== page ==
The writing in A Nation Under our Feet feels very amature. Those bubbles are packed with words mostly philosophical and political in nature. It's clear the story will eventually go somewhere, but right now it's taking the scenic route filled with speeches. It's been disappointing thus far and I think I'm going to wait to read the next issues and volumes at my library or Marvel Unlimited.

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Tuesday, November 8, 2016

The Numbers Game: Why Everything you know about Soccer is Wrong By: Chris Anderson and David Sally

The Numbers Game: Why Everything You Know About Soccer Is WrongThe Numbers Game: Why Everything You Know About Soccer Is Wrong by Chris Anderson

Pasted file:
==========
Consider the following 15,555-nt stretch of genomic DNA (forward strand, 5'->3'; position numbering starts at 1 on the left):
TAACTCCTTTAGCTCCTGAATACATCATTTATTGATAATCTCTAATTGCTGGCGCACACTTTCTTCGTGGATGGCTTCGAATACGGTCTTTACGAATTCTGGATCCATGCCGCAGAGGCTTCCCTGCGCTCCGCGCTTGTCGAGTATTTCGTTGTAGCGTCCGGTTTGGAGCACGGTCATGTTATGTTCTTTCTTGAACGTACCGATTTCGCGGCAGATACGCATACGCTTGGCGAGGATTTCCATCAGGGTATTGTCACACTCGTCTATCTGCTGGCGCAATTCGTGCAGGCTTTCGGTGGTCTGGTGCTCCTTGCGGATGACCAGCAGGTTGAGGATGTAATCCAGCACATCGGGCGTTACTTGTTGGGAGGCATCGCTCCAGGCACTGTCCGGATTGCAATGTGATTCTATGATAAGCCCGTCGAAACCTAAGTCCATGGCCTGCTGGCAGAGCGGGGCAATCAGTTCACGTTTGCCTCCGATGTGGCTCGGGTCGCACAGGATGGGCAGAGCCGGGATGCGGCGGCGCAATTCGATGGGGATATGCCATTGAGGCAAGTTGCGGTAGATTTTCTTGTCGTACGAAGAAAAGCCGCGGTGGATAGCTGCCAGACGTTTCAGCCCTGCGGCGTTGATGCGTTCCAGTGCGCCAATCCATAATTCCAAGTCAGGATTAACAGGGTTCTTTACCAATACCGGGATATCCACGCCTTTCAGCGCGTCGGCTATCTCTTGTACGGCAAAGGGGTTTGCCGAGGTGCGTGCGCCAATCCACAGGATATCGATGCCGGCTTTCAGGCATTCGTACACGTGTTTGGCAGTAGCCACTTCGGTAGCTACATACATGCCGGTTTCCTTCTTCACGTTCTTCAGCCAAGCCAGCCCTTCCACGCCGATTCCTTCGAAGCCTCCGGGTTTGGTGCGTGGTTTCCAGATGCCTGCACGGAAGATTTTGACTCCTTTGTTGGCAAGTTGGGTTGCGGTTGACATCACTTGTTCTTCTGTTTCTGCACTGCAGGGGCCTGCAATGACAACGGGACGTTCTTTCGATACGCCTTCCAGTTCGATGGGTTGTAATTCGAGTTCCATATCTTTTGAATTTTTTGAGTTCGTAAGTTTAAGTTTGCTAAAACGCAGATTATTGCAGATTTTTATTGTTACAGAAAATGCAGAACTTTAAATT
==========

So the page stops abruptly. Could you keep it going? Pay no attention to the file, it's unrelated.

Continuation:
My rating: 4 of 5 stars

I get obsessed about things, I find something I like and delve face first into it till I am full of it, or tire of it or run out of things to know. I never liked sports eventhough I come from a family of sports lovers. A few years ago I jumped off into hockey and last year I fell in love with the beautiful game.

(Yes, that's alot of pointless exposition, but there is a purpose sorta)

Being a book whore, and having a new subject to pore over, I found several books on my new subject. The Numbers Game, being a study on a sport I was just learning and numbers (which I suck at)..common sense says I shouldn't enjoy this, But I did.

This book shows me in no uncertain terms why I enjoy this sport as a new fan. It is truly a beautiful game, there is a magic in the stats and a "beauty" in the skill and the players.

If you are a stat head, or just want to understand a great sport better, this is for you.